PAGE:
❉ Fifty years on from their TV debut, Adam West and Burt Ward as Batman and Robin are back in action to take down their fiendish foes once again!
For a character whose defining traits include being unique and solitary, there sure are a lot of Batmans around at the moment. It doesn’t seem that long since the trilogy of Nolan films came to an end with their veneer of realism covering some of Batman’s most ludicrous adventures to date. Now we have the DC Universe Batman offering Superman the opportunity to ‘bleed’ (‘Batman vs Superman’) and, covering the lighter side, ‘Lego Batman’ is on his way to try and fulfil the awesome promise of The Lego Movie. Is there room for even one more Batman in amongst this multitude of tight-wearing crime fighters? Of course there is!
There is a universal love for Batman and an appetite for his adventures that has extended far beyond the comic book world. For many people this is because of the seeds that were sprayed sewn in their heads by the original 1966 series starring Adam West as Batman and Burt Ward as Robin.
Even more so than the comic, the TV Batman hit more people harder in their own homes and at a younger age than any other version. It was a Batman-for-everyone with satirical humour for the adult audience, bright colours for the kids and women in suggestive outfits for the Heterosexual Men of America.
This series lived in its own world with clear conventions and Batman’s adventures took place within a rigid adventure serial formula. Given these restraints however, the creative team (most notably producer William Dozier and writer Lorenzo Semple Jr.) took Batman to the limit of the kitsch and surreal, but always had fun along the way. Every week Batman and Robin would get lured into bizarre death-traps by camp villains and escape them through the deployment of over-elaborate gadgets; and every week the episodes were peppered with fight sequences, Bat-sleuthing and audacious crimes to keep the audience thoroughly entertained.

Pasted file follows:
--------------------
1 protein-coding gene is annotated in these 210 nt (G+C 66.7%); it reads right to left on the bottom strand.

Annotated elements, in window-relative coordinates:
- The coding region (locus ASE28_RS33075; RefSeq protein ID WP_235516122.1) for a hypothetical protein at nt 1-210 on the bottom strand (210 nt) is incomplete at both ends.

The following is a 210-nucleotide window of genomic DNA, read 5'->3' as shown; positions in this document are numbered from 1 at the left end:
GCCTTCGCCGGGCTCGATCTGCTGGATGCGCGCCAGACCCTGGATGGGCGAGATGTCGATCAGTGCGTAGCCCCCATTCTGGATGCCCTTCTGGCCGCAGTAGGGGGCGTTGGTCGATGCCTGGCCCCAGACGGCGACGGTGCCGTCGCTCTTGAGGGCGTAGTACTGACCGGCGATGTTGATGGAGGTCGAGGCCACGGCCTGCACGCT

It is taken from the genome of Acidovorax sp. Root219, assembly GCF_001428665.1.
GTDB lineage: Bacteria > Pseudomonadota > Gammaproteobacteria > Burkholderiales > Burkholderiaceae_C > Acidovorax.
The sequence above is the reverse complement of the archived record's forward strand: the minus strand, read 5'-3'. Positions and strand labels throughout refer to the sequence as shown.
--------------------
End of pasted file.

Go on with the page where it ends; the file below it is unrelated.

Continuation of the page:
The Batman ’66 comic and the recent Blu-Ray and DVD releases of the original series have shown that this version of Batman can still be popular today. So when Adam West said he wanted to be in another Batman movie some 50 years after the first, it seemed that at long last the time was right for the return of the Caped Crusaders.
There’s not much of a synopsis required; in this thrilling adventure, the Joker, the Riddler, the Penguin and Catwoman team up to steal a replicating ray and if you’ve ever seen the TV show you’ll know what happens next. Events unfold according to the usual formula until a shocking deviation takes the story into new territory.
The screenwriters (James Tucker and Michael Jelenic) have done an excellent job in capturing the style of the original TV show without copying it slavishly. The action is fuelled by an endless stream of surreal humour, gently mocking the super-hero conventions that were so familiar even in the 1960’s but playing along with them at the same time. The guiding rule is that no matter how insane the situation, everyone involved takes it perfectly seriously. There’s no room for questioning the logic of, say, strapping Batman and Robin to a giant TV dinner that’s on a slow-moving conveyer belt heading into an oven. You have to accept it because everyone on the screen accepts it.